In a recent Investor Bulletin, the Securities and Exchange Commission warned investors about lost and stolen securities fraud. According to the bulletin, upon retirement of a security certificate, the transfer agent cancels the certificate. This cancellation usually involves an alteration of the certificate and an accounting entry on the transfer agent’s books. Following the cancellation, Exchange Act rules state that the certificate or record of it be retained for at least six years. Investment fraud lawyers and the SEC say that many corporate bond issues have, in recent years, been cancelled long before their maturities. Unfortunately, there have been many instances in which these canceled certificates have been stolen and reentered the marketplace, resulting in fraud. Victims of this fraud include public investors, broker-dealers, transfer agents, public companies and creditors.
In one case, many canceled bond certificates disappeared in 1992 after they were taken from a transfer agent’s warehouse and delivered to a certificate destruction vendor. These certificates had a face value of around $111 billion. Later, these certificates began to resurface all around the world. Many individuals, brokers and banks were defrauded when the certificates were used as loan collateral or sold for cash.
Securities fraud attorneys say the SEC’s 2011 Lost and Stolen Securities Programs’s report — which received reports and inquiries on missing, lost, stolen or counterfeit certificates — is staggering. During that year, 10,990,507 certificates inquires were made, 512,807 certificates reports were made and “hits” that resulted from certificates inquiries numbered 348,791. The certificates related to these hits, which warned that the certificates in question had been reported as stolen, lost, counterfeit, or missing and ineligible for transfer, were valued at around $8,789,674,628.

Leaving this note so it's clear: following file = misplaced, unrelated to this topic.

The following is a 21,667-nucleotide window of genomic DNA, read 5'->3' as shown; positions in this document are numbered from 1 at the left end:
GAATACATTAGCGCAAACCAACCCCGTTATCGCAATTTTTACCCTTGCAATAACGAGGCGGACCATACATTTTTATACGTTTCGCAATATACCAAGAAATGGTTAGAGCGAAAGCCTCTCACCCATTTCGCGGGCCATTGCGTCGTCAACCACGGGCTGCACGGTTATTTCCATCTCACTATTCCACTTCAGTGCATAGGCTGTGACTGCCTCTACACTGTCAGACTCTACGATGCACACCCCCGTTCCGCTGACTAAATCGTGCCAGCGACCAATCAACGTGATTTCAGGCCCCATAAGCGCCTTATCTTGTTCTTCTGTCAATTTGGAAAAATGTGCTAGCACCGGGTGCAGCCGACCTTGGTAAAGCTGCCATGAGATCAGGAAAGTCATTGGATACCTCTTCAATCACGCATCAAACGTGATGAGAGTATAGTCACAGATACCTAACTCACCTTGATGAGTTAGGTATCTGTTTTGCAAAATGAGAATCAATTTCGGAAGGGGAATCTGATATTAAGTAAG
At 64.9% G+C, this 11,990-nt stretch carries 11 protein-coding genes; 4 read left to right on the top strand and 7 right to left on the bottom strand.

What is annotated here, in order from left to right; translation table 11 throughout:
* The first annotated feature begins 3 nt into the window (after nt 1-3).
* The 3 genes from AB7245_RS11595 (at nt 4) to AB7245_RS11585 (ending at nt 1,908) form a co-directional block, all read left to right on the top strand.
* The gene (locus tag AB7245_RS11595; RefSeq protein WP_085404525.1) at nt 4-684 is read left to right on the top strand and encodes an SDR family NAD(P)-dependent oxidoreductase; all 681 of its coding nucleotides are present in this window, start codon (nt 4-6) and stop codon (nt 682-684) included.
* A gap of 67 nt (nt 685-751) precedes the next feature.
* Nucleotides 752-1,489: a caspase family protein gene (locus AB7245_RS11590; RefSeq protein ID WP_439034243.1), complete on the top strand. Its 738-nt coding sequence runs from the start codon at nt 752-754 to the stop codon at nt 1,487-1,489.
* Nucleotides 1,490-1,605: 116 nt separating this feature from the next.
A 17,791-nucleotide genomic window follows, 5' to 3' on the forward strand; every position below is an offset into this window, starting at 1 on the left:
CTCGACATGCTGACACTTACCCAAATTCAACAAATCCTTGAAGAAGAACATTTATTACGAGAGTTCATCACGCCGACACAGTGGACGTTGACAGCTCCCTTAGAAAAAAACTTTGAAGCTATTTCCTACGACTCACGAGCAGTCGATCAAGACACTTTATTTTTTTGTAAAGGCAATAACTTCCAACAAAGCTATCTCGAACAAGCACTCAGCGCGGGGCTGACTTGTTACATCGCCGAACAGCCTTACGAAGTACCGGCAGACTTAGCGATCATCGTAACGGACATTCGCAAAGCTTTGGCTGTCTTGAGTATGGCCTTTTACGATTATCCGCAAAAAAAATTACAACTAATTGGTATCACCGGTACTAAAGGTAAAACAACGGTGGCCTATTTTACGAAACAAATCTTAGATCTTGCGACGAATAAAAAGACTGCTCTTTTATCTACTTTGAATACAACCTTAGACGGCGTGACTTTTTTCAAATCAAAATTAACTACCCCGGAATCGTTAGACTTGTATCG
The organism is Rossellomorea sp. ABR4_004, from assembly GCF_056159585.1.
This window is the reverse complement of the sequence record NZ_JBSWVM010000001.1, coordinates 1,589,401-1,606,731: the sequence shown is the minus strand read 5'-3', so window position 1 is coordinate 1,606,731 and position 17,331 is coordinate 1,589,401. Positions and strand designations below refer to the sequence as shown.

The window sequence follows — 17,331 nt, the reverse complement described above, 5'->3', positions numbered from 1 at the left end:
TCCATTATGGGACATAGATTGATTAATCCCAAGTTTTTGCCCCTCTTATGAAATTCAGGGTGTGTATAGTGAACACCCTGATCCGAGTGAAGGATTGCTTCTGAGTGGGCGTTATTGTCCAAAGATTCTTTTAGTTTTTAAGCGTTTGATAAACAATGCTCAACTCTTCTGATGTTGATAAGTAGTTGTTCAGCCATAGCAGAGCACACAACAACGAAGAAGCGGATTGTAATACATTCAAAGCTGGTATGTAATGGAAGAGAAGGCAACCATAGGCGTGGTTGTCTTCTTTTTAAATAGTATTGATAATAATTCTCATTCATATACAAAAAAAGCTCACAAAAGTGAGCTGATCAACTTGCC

Investment fraud lawyers recommend that any investor holding certificates, or considering purchasing certificates, take measures to protect themselves from this type of fraud. Some of the SEC’s recommended actions include:
- If your certificate is lost, stolen or accidentally destroyed, contact the transfer agent immediately for a “stop transfer.” This will prevent the transfer of ownership of the security from your name to someone else’s.
- If your certificate is expected in the mail but doesn’t arrive, contact whomever arranged the transaction immediately. Usually, this is your brokerage firm.
- A copy should be made of both sides of the certificate, which must be kept separate from the actual certificate. This will help a transfer agent establish when and to whom the certificate was transferred, should a problem arise.
If you believe you have been the victim of lost and stolen securities fraud, find out more about your legal rights and options by contacting a securities fraud attorney at The Law Office of Christopher J. Gray at (866) 966-9598 for a no-cost, confidential consultation.